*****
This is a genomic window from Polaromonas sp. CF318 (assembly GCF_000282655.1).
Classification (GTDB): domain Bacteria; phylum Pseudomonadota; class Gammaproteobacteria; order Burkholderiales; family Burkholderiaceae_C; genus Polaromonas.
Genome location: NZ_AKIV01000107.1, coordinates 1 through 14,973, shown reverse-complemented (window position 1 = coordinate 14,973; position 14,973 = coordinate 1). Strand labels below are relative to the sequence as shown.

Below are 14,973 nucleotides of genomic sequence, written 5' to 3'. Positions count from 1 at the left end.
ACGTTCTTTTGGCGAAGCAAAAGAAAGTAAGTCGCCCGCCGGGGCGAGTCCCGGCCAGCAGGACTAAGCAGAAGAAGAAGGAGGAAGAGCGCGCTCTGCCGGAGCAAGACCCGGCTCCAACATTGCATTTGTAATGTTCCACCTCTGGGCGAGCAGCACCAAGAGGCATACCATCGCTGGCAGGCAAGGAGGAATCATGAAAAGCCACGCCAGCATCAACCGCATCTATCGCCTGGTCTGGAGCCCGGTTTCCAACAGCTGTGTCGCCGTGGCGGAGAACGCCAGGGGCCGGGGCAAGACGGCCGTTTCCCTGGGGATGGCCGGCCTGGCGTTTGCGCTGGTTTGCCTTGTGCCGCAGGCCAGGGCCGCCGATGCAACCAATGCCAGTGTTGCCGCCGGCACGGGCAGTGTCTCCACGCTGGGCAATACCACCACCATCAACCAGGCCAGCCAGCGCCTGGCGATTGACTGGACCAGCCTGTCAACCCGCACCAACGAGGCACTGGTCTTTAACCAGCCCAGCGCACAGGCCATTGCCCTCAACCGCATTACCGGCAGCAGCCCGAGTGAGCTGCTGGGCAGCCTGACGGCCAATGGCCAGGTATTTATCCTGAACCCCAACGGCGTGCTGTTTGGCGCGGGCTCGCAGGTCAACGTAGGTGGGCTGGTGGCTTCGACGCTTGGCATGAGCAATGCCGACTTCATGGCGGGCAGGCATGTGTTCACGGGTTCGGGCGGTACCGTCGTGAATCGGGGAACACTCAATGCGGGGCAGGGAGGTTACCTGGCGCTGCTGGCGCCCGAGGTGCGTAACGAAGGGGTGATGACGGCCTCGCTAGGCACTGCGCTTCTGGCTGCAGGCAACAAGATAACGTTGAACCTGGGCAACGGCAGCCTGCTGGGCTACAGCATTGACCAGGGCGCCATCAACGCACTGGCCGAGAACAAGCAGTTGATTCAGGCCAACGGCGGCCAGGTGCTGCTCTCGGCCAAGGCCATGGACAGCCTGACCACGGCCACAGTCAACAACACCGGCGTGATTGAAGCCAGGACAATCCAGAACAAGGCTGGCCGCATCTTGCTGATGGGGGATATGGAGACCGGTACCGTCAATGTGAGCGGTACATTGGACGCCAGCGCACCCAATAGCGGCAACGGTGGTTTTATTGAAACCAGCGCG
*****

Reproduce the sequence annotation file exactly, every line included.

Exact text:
This is a genomic window from Polaromonas sp. CF318 (assembly GCF_000282655.1).
Classification (GTDB): domain Bacteria; phylum Pseudomonadota; class Gammaproteobacteria; order Burkholderiales; family Burkholderiaceae_C; genus Polaromonas.
Genome location: NZ_AKIV01000107.1, coordinates 1 through 14,973, shown reverse-complemented (window position 1 = coordinate 14,973; position 14,973 = coordinate 1). Strand labels below are relative to the sequence as shown.

Below are 14,973 nucleotides of genomic sequence, written 5' to 3'. Positions count from 1 at the left end.
ACGTTCTTTTGGCGAAGCAAAAGAAAGTAAGTCGCCCGCCGGGGCGAGTCCCGGCCAGCAGGACTAAGCAGAAGAAGAAGGAGGAAGAGCGCGCTCTGCCGGAGCAAGACCCGGCTCCAACATTGCATTTGTAATGTTCCACCTCTGGGCGAGCAGCACCAAGAGGCATACCATCGCTGGCAGGCAAGGAGGAATCATGAAAAGCCACGCCAGCATCAACCGCATCTATCGCCTGGTCTGGAGCCCGGTTTCCAACAGCTGTGTCGCCGTGGCGGAGAACGCCAGGGGCCGGGGCAAGACGGCCGTTTCCCTGGGGATGGCCGGCCTGGCGTTTGCGCTGGTTTGCCTTGTGCCGCAGGCCAGGGCCGCCGATGCAACCAATGCCAGTGTTGCCGCCGGCACGGGCAGTGTCTCCACGCTGGGCAATACCACCACCATCAACCAGGCCAGCCAGCGCCTGGCGATTGACTGGACCAGCCTGTCAACCCGCACCAACGAGGCACTGGTCTTTAACCAGCCCAGCGCACAGGCCATTGCCCTCAACCGCATTACCGGCAGCAGCCCGAGTGAGCTGCTGGGCAGCCTGACGGCCAATGGCCAGGTATTTATCCTGAACCCCAACGGCGTGCTGTTTGGCGCGGGCTCGCAGGTCAACGTAGGTGGGCTGGTGGCTTCGACGCTTGGCATGAGCAATGCCGACTTCATGGCGGGCAGGCATGTGTTCACGGGTTCGGGCGGTACCGTCGTGAATCGGGGAACACTCAATGCGGGGCAGGGAGGTTACCTGGCGCTGCTGGCGCCCGAGGTGCGTAACGAAGGGGTGATGACGGCCTCGCTAGGCACTGCGCTTCTGGCTGCAGGCAACAAGATAACGTTGAACCTGGGCAACGGCAGCCTGCTGGGCTACAGCATTGACCAGGGCGCCATCAACGCACTGGCCGAGAACAAGCAGTTGATTCAGGCCAACGGCGGCCAGGTGCTGCTCTCGGCCAAGGCCATGGACAGCCTGACCACGGCCACAGTCAACAACACCGGCGTGATTGAAGCCAGGACAATCCAGAACAAGGCTGGCCGCATCTTGCTGATGGGGGATATGGAGACCGGTACCGTCAATGTGAGCGGTACATTGGACGCCAGCGCACCCAATAGCGGCAACGGTGGTTTTATTGAAACCAGCGCG